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Industry challenges and opportunities guide young advisers to success

01 November 2013 Anemike Swart, Autus Wealth

Being a young financial advisor entering the financial services industry in South Africa, has its fair share of challenges, but definitely some advantages too. The profession is intellectually stimulating, there is a degree of independence and it is financially rewarding.

Although this sounds wonderful, these perks come with significant responsibility. The advisor is ultimately the master of his own destiny, determining the amount of energy, learning, focus and hours spent on becoming the real deal. This is, ultimately, the single biggest determining factor of success or failure.

Winning trust isn’t easy

Being a young advisor carries with it the challenge of winning the trust and support of clients. History suggests that clients tend to have more faith in older advisors. Many years of experience certainly helps in this regard, and I have an enormous amount of respect for the older successful advisor.
 
Having said that, age and experience in itself does not automatically make someone a better advisor. The type of person who enters the industry today is a completely different person than 30 years ago.

In the past, legislation - or I would rather say the lack thereof - basically made it possible for anyone to enter the industry. Unqualified individuals were allowed to render financial services, notwithstanding their complete lack of qualifications and the right kind of experience.

A few years into a new legislative and regulatory framework, guidelines and selection criteria, and we see that successful new entrants to the industry are B.Com graduates, often with an honours degree or post graduate qualifications in financial planning.

Having the advantage in the industry is not easy

The CFP® accreditation, for example, is something young advisors strive to gain as it gives them an edge over those without it. Being registered with, and governed by a professional body such as the Financial Planning Institute of Southern Africa (FPI), and adhering to their Code of Ethics adds a huge amount of trust to the clients of those practitioners and ultimately to the profession. It also assures clients that they not only are protected by legislation, but receive a professional service.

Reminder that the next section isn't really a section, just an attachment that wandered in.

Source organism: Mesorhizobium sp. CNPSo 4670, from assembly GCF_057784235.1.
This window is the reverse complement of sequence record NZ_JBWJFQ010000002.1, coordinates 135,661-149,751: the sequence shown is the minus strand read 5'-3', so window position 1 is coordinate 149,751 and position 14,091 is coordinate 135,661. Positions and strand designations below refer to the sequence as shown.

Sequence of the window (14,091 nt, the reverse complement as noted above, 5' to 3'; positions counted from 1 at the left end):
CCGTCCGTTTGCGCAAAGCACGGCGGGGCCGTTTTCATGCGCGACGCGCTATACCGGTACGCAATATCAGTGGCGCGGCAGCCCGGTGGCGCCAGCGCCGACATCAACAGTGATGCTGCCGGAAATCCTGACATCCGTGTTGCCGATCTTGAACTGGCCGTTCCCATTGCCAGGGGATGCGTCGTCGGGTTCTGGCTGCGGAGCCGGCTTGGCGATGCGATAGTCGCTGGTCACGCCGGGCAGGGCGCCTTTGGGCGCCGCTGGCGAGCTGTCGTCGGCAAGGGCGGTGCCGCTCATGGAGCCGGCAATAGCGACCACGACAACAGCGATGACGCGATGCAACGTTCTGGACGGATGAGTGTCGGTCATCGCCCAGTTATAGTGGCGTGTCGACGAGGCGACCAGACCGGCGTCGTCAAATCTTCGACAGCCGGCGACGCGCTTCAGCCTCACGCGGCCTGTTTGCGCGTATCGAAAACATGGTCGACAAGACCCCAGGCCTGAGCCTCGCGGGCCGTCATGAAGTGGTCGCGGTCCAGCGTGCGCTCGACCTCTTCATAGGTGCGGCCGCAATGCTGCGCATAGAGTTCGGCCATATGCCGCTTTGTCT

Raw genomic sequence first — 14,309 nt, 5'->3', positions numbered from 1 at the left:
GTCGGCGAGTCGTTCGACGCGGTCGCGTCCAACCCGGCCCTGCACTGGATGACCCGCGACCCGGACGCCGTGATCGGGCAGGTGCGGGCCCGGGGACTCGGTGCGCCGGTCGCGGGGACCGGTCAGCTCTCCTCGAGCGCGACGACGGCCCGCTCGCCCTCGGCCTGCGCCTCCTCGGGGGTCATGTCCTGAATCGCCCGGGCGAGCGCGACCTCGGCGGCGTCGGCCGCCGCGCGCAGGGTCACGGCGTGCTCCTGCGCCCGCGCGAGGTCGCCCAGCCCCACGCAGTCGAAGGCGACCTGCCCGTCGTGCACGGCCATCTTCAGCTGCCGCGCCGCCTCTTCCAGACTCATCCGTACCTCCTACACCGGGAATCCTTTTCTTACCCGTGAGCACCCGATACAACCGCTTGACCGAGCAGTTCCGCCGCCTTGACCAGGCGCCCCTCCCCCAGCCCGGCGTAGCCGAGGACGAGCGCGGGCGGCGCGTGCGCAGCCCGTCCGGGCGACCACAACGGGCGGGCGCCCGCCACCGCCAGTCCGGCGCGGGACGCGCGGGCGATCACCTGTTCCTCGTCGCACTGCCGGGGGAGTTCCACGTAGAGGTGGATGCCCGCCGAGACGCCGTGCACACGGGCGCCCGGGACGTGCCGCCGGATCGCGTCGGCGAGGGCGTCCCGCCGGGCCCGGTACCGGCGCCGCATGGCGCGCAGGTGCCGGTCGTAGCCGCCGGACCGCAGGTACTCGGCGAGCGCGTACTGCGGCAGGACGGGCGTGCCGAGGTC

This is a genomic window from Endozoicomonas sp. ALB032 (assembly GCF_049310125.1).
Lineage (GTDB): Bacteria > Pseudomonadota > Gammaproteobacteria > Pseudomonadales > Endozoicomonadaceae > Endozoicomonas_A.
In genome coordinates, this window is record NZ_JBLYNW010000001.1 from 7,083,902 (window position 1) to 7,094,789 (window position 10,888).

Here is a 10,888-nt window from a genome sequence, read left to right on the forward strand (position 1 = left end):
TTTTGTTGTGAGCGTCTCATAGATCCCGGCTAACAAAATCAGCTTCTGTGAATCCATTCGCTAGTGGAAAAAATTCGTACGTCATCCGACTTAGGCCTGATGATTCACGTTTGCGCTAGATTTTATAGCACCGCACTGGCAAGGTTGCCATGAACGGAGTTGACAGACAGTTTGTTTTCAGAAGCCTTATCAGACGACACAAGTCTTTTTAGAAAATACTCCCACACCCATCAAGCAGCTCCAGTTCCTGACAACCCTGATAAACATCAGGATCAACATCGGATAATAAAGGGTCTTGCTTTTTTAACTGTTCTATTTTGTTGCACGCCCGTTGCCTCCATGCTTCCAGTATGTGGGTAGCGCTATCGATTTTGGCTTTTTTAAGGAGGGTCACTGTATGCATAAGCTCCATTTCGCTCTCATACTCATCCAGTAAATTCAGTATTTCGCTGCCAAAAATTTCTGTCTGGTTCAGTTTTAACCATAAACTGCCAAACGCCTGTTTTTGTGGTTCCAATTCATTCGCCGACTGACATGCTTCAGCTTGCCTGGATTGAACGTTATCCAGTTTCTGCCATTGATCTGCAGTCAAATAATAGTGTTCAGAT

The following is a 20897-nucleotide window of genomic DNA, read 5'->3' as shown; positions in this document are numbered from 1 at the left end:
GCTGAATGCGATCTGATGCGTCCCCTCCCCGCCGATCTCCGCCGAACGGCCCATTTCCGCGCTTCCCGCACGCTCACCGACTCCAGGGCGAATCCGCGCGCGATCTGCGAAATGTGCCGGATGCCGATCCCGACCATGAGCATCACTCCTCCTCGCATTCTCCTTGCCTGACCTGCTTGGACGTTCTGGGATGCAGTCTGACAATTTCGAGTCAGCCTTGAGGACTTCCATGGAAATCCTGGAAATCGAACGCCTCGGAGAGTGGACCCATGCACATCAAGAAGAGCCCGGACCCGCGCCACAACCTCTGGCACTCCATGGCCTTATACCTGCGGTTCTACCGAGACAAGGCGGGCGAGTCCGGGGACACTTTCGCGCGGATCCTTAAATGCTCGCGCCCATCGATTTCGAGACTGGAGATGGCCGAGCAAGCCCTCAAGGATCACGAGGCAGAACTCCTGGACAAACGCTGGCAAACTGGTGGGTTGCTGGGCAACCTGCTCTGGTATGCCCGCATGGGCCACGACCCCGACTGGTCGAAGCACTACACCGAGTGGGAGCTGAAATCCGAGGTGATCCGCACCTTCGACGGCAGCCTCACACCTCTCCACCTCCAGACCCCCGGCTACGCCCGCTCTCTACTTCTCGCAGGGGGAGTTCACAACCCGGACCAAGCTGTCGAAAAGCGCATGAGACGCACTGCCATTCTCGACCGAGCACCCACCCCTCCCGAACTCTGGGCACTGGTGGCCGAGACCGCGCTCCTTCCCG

Staying up to date and constantly educating and empowering oneself is crucial. Legislation is changing regularly and the product universe is constantly evolving. Advisors need to be able to always provide the best possible solution to their clients. Financial planning is not just about selling a product, but rather about constantly rendering high quality financial advice based on a specific process. This mindset will also empower the young advisor and help sustain his/her business.

Industry concerns

To have a business continuity plan is compulsory, and is required by the FSB in order to receive a clean audit. This is a great concern as a lot of independent advisors who operate on their own in the industry, do not have a feasible continuity plan protecting their clients in the event they should retire, die, immigrate, or exit the industry.

It is also of major importance for clients to ensure continuity in their planning process and to ensure they can revise and modify their plan over the long term to adapt to any changes.

Opportunities

All these changes create a great opportunity for young advisors who can step in to ensure continuity for older advisors and their businesses. Conversely, the continuity requirement is also a great challenge for the independent young advisor looking to establish his or her own business’.

The opportunities are limitless. To be part of the Young Advisor’s Forum is a unique chance to meet other young advisors, to learn from one another’s experience and earn continuous professional development points. This may well prove over the long term to significantly enhance the offering of advisors to their clients and in so doing, assist in building sustainable and profitable businesses premised on sound and proper advice and not on selling products.
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